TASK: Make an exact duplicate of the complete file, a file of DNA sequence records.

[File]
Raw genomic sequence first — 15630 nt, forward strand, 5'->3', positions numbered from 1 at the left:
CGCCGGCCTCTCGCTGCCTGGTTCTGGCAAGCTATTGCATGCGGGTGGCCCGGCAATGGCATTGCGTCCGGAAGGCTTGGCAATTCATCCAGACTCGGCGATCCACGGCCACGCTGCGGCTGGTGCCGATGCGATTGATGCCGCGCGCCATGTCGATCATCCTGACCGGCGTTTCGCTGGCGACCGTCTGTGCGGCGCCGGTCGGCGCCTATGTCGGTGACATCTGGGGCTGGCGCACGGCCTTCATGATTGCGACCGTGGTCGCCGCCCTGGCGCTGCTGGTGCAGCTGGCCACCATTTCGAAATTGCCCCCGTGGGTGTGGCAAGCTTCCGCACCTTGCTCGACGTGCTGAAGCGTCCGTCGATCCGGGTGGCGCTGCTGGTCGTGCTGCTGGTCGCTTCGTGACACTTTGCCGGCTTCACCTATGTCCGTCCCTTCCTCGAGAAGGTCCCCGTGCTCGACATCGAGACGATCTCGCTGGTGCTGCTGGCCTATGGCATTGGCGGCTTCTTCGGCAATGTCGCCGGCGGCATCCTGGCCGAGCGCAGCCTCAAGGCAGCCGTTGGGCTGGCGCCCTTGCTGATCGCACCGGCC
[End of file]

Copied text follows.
Raw genomic sequence first — 15630 nt, forward strand, 5'->3', positions numbered from 1 at the left:
CGCCGGCCTCTCGCTGCCTGGTTCTGGCAAGCTATTGCATGCGGGTGGCCCGGCAATGGCATTGCGTCCGGAAGGCTTGGCAATTCATCCAGACTCGGCGATCCACGGCCACGCTGCGGCTGGTGCCGATGCGATTGATGCCGCGCGCCATGTCGATCATCCTGACCGGCGTTTCGCTGGCGACCGTCTGTGCGGCGCCGGTCGGCGCCTATGTCGGTGACATCTGGGGCTGGCGCACGGCCTTCATGATTGCGACCGTGGTCGCCGCCCTGGCGCTGCTGGTGCAGCTGGCCACCATTTCGAAATTGCCCCCGTGGGTGTGGCAAGCTTCCGCACCTTGCTCGACGTGCTGAAGCGTCCGTCGATCCGGGTGGCGCTGCTGGTCGTGCTGCTGGTCGCTTCGTGACACTTTGCCGGCTTCACCTATGTCCGTCCCTTCCTCGAGAAGGTCCCCGTGCTCGACATCGAGACGATCTCGCTGGTGCTGCTGGCCTATGGCATTGGCGGCTTCTTCGGCAATGTCGCCGGCGGCATCCTGGCCGAGCGCAGCCTCAAGGCAGCCGTTGGGCTGGCGCCCTTGCTGATCGCACCGGCC